Calibrating the model
To measure how much a company’s win rate increases with increases in 7-Factor scores, we worked with the Association of Proposal Management Professionals (APMP) and had 45 proposal managers assess their companies and correlate their assessment scores with win rates. We did this exercise at the APMP Nor’easters Chapter Fall Symposium 2011 and the APMP Southern Proposal Accents Conference. Our survey results solidly confirm that companies with higher 7-Factor Assessment scores had higher win rates.
From the APMP data, we found that government contractors with a 20 percent increase in their 7-Factor Assessment score on average yielded a 20 percent increase in their win rate. Clearly, government contactors should strive to increase their 7-Factor scores since the modest investment can produce large payoffs in new business revenue.
We also found that on average companies in the government market had 17 percent higher 7-Factor scores and 28 percent higher win rates than companies in the commercial space.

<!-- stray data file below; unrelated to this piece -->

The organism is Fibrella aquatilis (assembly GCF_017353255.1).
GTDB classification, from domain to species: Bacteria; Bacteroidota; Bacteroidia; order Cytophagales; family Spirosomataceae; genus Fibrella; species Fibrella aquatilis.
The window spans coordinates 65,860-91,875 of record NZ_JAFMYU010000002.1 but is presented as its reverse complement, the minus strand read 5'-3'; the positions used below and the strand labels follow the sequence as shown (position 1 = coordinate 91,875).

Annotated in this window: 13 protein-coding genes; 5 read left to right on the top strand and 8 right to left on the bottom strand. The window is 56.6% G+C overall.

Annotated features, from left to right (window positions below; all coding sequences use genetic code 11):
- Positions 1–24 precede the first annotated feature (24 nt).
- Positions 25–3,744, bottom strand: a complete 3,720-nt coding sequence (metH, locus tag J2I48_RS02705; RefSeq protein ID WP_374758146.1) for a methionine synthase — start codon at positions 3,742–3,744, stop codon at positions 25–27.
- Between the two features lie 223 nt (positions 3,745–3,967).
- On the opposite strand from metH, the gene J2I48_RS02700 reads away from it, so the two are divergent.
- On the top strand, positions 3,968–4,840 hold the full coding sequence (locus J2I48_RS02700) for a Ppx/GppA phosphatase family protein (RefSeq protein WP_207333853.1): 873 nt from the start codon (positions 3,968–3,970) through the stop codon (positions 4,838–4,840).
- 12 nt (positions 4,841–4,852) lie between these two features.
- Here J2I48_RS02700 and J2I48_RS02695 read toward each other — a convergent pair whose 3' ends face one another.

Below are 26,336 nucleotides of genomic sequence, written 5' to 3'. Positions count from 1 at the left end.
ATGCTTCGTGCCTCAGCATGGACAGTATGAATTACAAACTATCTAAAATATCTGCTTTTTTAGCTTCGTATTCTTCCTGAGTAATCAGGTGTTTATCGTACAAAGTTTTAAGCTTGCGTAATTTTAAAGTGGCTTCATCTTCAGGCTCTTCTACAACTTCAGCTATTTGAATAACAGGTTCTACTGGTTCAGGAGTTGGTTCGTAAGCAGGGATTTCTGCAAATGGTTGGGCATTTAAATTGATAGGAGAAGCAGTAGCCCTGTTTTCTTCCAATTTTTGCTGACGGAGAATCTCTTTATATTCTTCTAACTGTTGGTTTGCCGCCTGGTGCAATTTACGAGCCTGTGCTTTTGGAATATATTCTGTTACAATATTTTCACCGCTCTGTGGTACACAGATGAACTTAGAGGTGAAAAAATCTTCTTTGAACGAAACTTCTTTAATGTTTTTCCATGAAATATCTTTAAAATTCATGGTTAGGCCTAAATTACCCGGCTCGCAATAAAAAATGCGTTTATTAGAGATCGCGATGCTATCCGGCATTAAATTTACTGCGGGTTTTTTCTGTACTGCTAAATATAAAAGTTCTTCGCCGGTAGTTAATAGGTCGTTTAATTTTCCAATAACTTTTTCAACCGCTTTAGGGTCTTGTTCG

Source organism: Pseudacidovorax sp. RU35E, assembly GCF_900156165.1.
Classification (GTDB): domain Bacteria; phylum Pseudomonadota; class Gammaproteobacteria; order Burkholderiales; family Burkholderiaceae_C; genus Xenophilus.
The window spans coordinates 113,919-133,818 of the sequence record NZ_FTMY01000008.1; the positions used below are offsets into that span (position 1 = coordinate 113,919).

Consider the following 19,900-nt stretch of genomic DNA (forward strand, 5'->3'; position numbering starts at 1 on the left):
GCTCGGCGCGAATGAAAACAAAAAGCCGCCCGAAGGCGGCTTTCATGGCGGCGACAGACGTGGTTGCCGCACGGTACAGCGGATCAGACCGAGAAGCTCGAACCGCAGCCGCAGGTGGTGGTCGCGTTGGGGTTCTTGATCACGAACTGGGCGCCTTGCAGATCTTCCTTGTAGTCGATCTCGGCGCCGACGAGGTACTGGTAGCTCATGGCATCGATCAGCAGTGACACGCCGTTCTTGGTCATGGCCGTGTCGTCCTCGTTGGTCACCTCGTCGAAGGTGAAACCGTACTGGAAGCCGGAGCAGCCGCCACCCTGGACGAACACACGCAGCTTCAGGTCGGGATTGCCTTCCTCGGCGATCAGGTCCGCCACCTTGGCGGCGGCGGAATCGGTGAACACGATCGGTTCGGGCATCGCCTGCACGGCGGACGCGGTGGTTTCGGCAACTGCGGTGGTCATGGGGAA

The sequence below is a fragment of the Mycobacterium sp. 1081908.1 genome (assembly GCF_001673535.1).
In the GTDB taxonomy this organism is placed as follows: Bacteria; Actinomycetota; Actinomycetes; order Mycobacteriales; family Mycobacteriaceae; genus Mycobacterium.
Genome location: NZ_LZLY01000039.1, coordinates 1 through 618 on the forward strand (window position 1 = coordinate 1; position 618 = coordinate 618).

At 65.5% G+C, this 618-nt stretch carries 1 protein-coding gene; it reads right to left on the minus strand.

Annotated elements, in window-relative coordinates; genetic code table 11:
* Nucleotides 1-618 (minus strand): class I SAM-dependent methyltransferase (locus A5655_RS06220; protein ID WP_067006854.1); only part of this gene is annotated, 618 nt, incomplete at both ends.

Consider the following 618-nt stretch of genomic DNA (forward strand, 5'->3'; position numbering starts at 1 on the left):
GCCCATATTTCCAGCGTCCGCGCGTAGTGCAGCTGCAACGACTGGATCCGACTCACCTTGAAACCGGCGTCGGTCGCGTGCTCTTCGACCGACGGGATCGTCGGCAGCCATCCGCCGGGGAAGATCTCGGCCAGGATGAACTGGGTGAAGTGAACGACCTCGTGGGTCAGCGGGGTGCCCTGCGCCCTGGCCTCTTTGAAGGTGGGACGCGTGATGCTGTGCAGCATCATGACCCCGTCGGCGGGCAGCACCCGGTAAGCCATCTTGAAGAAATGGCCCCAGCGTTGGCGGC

Perhaps government-market win rates track more closely to the quality of capture and proposal work, whereas commercial proposals are more broadly influenced by brand marketing.
Predicting Your Return on Investment
As a general rule, your win rate percentage will increase point for point with the increase in your 7-Factor score. This rule applies to companies that develop enough proposals each year that they have a good proposal team, some established processes and are doing reasonably well winning their share of bids.
Your company needs to have enough proposal volume to produce an economic payoff for making the investments. Your company also needs to have a reasonable win rate established as a starting point.